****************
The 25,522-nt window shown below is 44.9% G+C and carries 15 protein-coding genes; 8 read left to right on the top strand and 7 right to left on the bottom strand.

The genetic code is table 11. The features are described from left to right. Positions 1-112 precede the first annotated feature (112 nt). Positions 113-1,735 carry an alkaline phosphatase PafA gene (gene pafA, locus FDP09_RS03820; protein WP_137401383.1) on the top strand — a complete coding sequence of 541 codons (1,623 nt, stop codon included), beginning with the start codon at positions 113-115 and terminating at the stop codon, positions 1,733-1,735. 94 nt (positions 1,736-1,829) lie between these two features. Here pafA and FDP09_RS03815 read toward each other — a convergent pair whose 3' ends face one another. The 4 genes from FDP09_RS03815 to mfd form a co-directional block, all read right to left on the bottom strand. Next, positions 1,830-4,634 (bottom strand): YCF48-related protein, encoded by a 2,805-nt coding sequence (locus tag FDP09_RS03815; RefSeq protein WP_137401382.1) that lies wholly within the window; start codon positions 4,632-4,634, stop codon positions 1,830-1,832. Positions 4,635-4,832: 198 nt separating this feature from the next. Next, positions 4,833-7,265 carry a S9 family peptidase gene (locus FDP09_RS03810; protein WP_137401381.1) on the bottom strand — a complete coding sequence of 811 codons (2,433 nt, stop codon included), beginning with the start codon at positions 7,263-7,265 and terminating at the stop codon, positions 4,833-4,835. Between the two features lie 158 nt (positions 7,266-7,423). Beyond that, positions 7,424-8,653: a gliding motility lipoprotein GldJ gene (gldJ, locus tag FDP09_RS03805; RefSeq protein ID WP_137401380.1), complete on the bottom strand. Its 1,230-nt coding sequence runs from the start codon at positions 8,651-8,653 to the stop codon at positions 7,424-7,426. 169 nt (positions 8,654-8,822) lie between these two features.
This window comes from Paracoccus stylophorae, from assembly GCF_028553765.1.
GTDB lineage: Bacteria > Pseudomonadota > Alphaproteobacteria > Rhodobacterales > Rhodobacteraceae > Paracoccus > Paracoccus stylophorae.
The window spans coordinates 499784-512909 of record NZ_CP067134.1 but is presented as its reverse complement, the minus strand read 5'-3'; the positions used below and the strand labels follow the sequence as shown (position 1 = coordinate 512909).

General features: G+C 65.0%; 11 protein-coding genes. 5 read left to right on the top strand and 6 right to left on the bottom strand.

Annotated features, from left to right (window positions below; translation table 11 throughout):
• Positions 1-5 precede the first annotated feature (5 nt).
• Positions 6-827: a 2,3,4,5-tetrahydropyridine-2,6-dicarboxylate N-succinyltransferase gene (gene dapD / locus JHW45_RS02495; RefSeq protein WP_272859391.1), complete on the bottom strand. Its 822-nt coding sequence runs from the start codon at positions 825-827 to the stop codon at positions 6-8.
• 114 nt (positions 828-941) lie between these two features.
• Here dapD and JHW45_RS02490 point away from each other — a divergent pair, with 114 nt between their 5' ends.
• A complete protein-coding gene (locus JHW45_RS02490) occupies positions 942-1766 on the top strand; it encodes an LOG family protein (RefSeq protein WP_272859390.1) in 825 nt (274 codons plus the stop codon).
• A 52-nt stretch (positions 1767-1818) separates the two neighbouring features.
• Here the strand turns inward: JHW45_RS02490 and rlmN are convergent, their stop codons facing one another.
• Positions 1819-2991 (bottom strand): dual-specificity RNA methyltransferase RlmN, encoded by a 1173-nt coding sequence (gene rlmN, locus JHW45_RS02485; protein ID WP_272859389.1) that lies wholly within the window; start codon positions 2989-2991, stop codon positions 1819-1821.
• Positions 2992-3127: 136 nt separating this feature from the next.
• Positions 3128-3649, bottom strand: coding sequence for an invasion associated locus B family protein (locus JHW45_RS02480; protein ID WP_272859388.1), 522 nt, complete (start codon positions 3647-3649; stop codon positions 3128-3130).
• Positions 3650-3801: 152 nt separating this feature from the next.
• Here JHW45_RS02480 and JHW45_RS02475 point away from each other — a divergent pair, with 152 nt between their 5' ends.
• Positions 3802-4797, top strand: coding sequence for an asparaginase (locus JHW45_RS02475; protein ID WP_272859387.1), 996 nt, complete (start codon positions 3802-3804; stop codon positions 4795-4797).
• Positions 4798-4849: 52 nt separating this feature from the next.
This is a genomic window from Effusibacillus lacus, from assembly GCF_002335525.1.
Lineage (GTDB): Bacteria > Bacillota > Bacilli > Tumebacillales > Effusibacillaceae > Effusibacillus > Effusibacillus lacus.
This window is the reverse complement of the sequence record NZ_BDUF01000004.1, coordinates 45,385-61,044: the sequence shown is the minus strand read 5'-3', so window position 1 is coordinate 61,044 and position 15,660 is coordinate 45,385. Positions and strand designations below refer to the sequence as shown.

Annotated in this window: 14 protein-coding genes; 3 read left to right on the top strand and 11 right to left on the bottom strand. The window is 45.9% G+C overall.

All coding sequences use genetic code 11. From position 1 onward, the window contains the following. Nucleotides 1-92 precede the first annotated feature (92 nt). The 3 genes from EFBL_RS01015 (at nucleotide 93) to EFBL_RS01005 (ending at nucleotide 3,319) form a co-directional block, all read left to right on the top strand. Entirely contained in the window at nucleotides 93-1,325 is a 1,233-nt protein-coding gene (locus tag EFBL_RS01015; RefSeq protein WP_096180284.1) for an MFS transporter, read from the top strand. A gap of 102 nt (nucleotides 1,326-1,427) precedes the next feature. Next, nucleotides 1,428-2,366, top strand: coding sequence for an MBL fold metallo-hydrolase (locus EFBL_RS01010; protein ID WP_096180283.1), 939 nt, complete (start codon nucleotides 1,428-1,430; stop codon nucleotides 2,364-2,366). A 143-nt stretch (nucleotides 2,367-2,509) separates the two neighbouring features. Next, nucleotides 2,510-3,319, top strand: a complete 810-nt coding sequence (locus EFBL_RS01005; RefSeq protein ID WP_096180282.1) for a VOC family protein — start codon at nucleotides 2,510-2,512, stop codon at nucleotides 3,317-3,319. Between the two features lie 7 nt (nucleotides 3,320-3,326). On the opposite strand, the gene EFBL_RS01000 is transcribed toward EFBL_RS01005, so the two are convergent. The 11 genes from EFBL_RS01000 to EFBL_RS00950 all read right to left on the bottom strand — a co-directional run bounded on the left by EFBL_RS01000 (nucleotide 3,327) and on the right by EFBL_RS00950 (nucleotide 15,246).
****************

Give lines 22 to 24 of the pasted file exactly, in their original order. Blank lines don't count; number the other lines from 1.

This is a genomic window from Effusibacillus lacus, from assembly GCF_002335525.1.
Lineage (GTDB): Bacteria > Bacillota > Bacilli > Tumebacillales > Effusibacillaceae > Effusibacillus > Effusibacillus lacus.
This window is the reverse complement of the sequence record NZ_BDUF01000004.1, coordinates 45,385-61,044: the sequence shown is the minus strand read 5'-3', so window position 1 is coordinate 61,044 and position 15,660 is coordinate 45,385. Positions and strand designations below refer to the sequence as shown.